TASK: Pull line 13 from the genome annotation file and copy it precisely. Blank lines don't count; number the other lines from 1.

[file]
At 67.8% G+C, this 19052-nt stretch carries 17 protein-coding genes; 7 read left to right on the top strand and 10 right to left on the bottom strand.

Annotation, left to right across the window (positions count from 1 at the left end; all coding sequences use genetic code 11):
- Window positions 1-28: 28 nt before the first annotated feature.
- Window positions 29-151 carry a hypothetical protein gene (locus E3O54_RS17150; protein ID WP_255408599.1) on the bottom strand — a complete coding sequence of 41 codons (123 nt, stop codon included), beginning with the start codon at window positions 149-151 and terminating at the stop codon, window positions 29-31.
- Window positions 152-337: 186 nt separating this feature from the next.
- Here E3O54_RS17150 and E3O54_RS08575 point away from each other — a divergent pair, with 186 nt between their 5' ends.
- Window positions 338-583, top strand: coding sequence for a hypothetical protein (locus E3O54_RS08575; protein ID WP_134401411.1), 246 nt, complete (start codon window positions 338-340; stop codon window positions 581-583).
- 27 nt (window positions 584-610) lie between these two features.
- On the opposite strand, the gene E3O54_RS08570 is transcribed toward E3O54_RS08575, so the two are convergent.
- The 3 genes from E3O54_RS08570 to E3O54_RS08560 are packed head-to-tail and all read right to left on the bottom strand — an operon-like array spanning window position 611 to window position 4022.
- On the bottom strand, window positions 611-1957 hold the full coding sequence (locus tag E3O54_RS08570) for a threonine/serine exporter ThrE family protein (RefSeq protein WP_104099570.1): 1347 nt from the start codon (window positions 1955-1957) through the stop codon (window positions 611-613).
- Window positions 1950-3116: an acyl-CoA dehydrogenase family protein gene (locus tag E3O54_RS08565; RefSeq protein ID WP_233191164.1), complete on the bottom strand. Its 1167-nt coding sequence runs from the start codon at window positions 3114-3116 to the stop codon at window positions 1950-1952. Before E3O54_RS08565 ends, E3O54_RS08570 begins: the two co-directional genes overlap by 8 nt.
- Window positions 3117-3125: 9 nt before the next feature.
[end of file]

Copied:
- Window positions 3117-3125: 9 nt before the next feature.